Pioli was part of a team that was caught cheating.  And really, it stands to reason he was a pretty huge part of the actual cheating process.  He was aware of it, at the very least.  We already know he was largely responsible for the gestapo-like secrecy of that organization, and he imported it here flawlessly.  To the point where we’re probably the “best” in the league at that stuff now (score!).  The student became the teacher.   In that one specific, non-football area. 

Spying and spy prevention probably fall under the same umbrella, right?  Pioli has worked tirelessly at spy prevention ever since he got here.  You might even say secrecy has been his number one goal.  I’ve always thought that was pretty funny (and telling).  I’m not a big believer in karma, but I am a big believer that the guy desperate to keep out invisible cheaters has probably done some cheating himself.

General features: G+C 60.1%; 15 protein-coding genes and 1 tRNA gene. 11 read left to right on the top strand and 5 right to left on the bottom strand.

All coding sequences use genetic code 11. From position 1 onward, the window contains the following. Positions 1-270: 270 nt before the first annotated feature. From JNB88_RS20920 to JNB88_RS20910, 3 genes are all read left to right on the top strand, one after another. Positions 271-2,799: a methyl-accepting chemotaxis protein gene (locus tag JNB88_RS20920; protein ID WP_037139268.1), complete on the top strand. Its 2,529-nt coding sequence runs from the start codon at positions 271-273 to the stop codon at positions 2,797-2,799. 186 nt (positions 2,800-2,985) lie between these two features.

Mind you, this is not an indictment of the job Scott Pioli has done.  We won ten games this year.  As I’ve said before, I’m inclined to give more of the credit for that to Pioli than Haley.   And hey, maybe all this secrecy actually pays some kind of dividends, although I can’t for the life of me see what those might be.  But I’m not talking about jobs done.  I’m talking about personality.

Many of you probably don’t care about a GMs personality.  You just want to win.  I can’t blame you for that.  And if Pioli does indeed win, then he’s done a good job regardless of his methods.  But that says nothing about what type of person he is, and thats what I want to get into here.  I swear there’s a point.  This won’t degenerate into rampant snarkery.  I save that for my alone time.